Stanford University climate researchers warn that the likely rate of climate change over the next century will be 10 times faster than the rate of any climate shift in the past 65 million years, meaning the planet will undergo one of the largest changes in climate since the dinosaurs went extinct.
Noah Diffenbaugh, an associate professor of environmental Earth system science, and Chris Field, a professor of biology and of environmental Earth system science at the Stanford Woods Institute for the Environment, report in the journal Science that if the climate change trend continues at the current pace, it will place stress on terrestrial ecosystems around the world and that adaptation to a world with a new climate will be necessary many species to survive.
Earth has gone through periods of global warming and cooling in the past, but most current climate research fingers anthropogenic factors in facilitating greater climate change.
"There are two key differences for ecosystems in the coming decades compared with the geologic past," Diffenbaugh said in a statement. "One is the rapid pace of modern climate change. The other is that today there are multiple human stressors that were not present 55 million years ago, such as urbanization and air and water pollution."
For their latest research, Diffenbaugh and Field conducted a "targeted but broad" review of scientific literature on aspects of climate change that can effect ecosystems and compared recent climate observations against the geological record.
"We know from past changes that ecosystems have responded to a few degrees of global temperature change over thousands of years," said Diffenbaugh. "But the unprecedented trajectory that we're on now is forcing that change to occur over decades. That's orders of magnitude faster, and we're already seeing that some species are challenged by that rate of change."
The researchers analyzed two dozen climate models to describe climate outcomes from today to the end of the century, finding that heatwaves and heavy rainfall are expected to become more frequent and more severe.
At the high end of the climate scenarios models predict that greenhouse gas emissions will push up annual temperature averages by 2 to 4 degrees Celsius by 2046-2065. At that rate, the models predict the hottest summer of the last 20 years to occur ever other year. By the end of the century, should the high-end greenhouse gas emissions remain unchecked, the models predict a temperature increase in the Northern Hemisphere of 5-6 degrees Celsius warmer than today's averages, hot enough to make the hottest summer of the last 20 years to new annual norm.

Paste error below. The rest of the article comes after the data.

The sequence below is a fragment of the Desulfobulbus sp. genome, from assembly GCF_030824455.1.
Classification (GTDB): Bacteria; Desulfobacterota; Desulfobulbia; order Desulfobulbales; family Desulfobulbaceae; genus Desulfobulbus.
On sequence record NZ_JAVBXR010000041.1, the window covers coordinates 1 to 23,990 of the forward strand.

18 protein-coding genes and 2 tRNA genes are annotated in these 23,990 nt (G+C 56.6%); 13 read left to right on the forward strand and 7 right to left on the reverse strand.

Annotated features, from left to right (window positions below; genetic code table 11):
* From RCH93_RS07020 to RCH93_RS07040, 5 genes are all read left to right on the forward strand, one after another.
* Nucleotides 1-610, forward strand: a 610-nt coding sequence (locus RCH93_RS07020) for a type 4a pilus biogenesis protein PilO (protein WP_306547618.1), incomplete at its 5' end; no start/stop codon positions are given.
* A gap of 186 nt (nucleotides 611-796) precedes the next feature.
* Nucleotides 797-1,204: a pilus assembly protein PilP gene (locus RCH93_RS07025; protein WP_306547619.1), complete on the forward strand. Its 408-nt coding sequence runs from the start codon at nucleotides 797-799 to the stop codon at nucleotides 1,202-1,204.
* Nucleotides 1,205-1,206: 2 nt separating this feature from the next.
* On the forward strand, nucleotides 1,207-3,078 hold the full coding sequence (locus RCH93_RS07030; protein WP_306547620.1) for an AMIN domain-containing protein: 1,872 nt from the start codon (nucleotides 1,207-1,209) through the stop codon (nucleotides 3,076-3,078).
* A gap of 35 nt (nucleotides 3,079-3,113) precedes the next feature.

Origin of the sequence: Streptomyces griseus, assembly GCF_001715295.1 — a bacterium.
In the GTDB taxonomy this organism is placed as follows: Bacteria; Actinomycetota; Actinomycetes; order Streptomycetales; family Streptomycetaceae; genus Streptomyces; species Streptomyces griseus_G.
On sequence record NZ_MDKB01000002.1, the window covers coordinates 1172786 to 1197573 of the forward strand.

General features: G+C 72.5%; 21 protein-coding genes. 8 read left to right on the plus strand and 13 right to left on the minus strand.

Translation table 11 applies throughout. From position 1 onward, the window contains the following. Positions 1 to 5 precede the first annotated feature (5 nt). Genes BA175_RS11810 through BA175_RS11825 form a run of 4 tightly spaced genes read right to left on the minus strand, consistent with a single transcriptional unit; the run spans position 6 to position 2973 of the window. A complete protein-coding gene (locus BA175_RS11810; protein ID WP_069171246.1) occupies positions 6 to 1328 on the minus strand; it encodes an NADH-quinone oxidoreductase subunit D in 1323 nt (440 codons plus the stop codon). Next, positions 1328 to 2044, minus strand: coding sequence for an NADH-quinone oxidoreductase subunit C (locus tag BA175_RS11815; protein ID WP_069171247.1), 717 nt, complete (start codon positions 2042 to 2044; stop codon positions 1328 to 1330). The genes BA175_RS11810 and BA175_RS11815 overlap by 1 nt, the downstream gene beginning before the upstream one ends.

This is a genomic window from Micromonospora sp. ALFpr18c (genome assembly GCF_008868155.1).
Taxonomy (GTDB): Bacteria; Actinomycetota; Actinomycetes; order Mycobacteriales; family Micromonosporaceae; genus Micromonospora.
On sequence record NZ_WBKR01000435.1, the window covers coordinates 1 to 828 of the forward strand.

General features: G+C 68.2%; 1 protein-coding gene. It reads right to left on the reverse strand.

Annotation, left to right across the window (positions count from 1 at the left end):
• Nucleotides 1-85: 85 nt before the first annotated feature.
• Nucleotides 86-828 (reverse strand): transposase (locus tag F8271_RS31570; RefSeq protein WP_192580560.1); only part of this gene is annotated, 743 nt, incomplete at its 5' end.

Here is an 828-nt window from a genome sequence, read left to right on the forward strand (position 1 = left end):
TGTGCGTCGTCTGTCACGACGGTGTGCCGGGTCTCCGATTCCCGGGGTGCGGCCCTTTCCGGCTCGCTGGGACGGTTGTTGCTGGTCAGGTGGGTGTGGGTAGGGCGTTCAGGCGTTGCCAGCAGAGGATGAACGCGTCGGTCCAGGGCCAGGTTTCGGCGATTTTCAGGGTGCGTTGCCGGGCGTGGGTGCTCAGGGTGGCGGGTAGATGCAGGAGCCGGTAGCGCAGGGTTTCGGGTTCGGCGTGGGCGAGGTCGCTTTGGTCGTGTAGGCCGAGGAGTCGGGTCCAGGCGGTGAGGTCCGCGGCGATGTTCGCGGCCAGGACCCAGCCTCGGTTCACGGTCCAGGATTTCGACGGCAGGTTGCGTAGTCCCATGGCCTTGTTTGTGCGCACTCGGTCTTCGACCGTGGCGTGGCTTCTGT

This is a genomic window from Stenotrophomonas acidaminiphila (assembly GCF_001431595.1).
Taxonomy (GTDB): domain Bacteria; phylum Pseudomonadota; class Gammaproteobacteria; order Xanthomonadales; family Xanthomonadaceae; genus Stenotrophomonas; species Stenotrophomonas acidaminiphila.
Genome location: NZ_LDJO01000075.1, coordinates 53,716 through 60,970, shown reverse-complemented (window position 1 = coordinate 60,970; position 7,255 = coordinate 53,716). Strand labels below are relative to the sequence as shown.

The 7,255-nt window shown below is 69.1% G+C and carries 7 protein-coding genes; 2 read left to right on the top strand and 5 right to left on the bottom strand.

"It's not easy to intuit the exact impact from annual temperatures warming by 6 C," Diffenbaugh said. "But this would present a novel climate for most land areas. Given the impacts those kinds of seasons currently have on terrestrial forests, agriculture and human health, we'll likely see substantial stress from severely hot conditions."
Diffenbaugh said some climate change is already "baked into the system" by greenhouse emissions already released and that even if every new power plant or factory in the world produced zero emissions there would still be a climate impact.
He noted that humans have the ability to slow -- or increase -- the pace of climate change towards the end of the century. As more people gain more access to more energy, their quality of life will improve but their increased energy demand will likely hasten global warming, but improvements in technology may lower emissions associated to energy production and transportation.
"There's no question that a climate in which every summer is hotter than the hottest of the last 20 years poses real risks for ecosystems across the globe," Diffenbaugh said. "However, there are opportunities to decrease those risks, while also ensuring access to the benefits of energy consumption."
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